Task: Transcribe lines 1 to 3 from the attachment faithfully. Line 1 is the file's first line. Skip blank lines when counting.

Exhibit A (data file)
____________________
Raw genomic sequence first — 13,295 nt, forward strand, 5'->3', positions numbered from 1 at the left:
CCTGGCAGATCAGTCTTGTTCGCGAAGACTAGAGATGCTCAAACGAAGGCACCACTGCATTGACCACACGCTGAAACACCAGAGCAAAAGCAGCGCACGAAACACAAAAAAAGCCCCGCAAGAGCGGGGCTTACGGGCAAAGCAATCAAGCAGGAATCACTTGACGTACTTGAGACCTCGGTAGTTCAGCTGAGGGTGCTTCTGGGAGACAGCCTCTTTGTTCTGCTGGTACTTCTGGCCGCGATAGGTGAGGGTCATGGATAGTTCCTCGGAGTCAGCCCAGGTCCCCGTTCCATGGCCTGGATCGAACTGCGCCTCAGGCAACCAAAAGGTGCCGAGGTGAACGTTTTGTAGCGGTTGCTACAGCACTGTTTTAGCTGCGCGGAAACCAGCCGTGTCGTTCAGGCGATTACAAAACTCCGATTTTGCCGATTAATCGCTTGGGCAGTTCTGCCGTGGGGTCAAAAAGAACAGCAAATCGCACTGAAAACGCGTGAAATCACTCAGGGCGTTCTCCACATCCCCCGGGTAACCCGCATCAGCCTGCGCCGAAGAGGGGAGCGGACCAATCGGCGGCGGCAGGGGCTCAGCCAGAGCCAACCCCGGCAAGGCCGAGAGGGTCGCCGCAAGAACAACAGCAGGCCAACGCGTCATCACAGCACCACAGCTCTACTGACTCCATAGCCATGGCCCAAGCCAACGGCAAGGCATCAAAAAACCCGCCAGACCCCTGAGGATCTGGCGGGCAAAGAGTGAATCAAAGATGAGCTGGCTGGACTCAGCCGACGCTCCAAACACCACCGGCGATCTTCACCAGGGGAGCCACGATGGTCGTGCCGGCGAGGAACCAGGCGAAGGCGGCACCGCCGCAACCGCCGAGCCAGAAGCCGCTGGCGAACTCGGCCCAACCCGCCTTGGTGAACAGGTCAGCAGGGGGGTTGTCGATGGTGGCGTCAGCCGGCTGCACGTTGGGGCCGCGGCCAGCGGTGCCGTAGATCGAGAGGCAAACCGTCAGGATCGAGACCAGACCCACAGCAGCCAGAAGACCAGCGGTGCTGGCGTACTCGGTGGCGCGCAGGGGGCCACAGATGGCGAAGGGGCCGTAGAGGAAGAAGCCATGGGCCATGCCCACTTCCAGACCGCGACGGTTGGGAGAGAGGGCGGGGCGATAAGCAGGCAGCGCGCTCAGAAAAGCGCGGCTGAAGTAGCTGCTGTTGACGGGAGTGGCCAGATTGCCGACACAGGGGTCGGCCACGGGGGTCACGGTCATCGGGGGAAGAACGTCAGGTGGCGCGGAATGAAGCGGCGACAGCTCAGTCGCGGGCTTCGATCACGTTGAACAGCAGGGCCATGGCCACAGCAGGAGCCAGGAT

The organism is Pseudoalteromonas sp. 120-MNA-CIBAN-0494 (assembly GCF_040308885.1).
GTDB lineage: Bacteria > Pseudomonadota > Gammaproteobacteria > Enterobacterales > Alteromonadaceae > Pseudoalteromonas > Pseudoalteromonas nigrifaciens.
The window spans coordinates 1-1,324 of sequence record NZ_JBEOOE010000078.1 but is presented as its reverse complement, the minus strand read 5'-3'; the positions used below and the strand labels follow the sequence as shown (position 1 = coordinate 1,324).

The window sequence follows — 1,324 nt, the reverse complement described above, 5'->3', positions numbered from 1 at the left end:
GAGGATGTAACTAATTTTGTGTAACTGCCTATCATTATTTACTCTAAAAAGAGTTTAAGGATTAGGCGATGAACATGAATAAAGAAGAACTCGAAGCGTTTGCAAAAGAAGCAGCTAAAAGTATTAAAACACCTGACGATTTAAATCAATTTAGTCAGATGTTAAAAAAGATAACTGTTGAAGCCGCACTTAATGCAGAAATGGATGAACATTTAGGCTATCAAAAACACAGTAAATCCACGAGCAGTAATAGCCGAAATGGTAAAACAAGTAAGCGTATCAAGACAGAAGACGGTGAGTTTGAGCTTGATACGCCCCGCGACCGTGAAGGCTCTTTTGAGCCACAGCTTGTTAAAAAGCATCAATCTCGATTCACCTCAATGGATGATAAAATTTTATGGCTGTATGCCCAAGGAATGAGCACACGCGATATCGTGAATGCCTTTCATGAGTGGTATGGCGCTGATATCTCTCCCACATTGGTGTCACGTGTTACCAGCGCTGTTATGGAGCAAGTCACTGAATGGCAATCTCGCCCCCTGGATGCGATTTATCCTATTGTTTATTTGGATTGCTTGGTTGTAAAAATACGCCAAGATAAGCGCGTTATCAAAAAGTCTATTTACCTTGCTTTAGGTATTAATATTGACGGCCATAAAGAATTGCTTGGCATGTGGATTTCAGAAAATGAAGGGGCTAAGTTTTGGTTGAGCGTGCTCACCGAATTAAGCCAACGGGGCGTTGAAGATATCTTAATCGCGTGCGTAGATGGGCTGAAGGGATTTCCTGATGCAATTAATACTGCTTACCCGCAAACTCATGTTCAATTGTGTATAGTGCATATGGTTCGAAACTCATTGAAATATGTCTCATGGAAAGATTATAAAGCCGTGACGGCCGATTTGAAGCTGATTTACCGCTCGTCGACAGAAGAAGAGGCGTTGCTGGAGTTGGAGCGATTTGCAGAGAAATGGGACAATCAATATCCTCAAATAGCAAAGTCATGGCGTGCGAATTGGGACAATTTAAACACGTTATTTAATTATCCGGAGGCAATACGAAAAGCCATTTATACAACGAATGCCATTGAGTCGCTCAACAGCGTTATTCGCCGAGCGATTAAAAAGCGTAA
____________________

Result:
Raw genomic sequence first — 13,295 nt, forward strand, 5'->3', positions numbered from 1 at the left:
CCTGGCAGATCAGTCTTGTTCGCGAAGACTAGAGATGCTCAAACGAAGGCACCACTGCATTGACCACACGCTGAAACACCAGAGCAAAAGCAGCGCACGAAACACAAAAAAAGCCCCGCAAGAGCGGGGCTTACGGGCAAAGCAATCAAGCAGGAATCACTTGACGTACTTGAGACCTCGGTAGTTCAGCTGAGGGTGCTTCTGGGAGACAGCCTCTTTGTTCTGCTGGTACTTCTGGCCGCGATAGGTGAGGGTCATGGATAGTTCCTCGGAGTCAGCCCAGGTCCCCGTTCCATGGCCTGGATCGAACTGCGCCTCAGGCAACCAAAAGGTGCCGAGGTGAACGTTTTGTAGCGGTTGCTACAGCACTGTTTTAGCTGCGCGGAAACCAGCCGTGTCGTTCAGGCGATTACAAAACTCCGATTTTGCCGATTAATCGCTTGGGCAGTTCTGCCGTGGGGTCAAAAAGAACAGCAAATCGCACTGAAAACGCGTGAAATCACTCAGGGCGTTCTCCACATCCCCCGGGTAACCCGCATCAGCCTGCGCCGAAGAGGGGAGCGGACCAATCGGCGGCGGCAGGGGCTCAGCCAGAGCCAACCCCGGCAAGGCCGAGAGGGTCGCCGCAAGAACAACAGCAGGCCAACGCGTCATCACAGCACCACAGCTCTACTGACTCCATAGCCATGGCCCAAGCCAACGGCAAGGCATCAAAAAACCCGCCAGACCCCTGAGGATCTGGCGGGCAAAGAGTGAATCAAAGATGAGCTGGCTGGACTCAGCCGACGCTCCAAACACCACCGGCGATCTTCACCAGGGGAGCCACGATGGTCGTGCCGGCGAGGAACCAGGCGAAGGCGGCACCGCCGCAACCGCCGAGCCAGAAGCCGCTGGCGAACTCGGCCCAACCCGCCTTGGTGAACAGGTCAGCAGGGGGGTTGTCGATGGTGGCGTCAGCCGGCTGCACGTTGGGGCCGCGGCCAGCGGTGCCGTAGATCGAGAGGCAAACCGTCAGGATCGAGACCAGACCCACAGCAGCCAGAAGACCAGCGGTGCTGGCGTACTCGGTGGCGCGCAGGGGGCCACAGATGGCGAAGGGGCCGTAGAGGAAGAAGCCATGGGCCATGCCCACTTCCAGACCGCGACGGTTGGGAGAGAGGGCGGGGCGATAAGCAGGCAGCGCGCTCAGAAAAGCGCGGCTGAAGTAGCTGCTGTTGACGGGAGTGGCCAGATTGCCGACACAGGGGTCGGCCACGGGGGTCACGGTCATCGGGGGAAGAACGTCAGGTGGCGCGGAATGAAGCGGCGACAGCTCAGTCGCGGGCTTCGATCACGTTGAACAGCAGGGCCATGGCCACAGCAGGAGCCAGGAT

The organism is Pseudoalteromonas sp. 120-MNA-CIBAN-0494 (assembly GCF_040308885.1).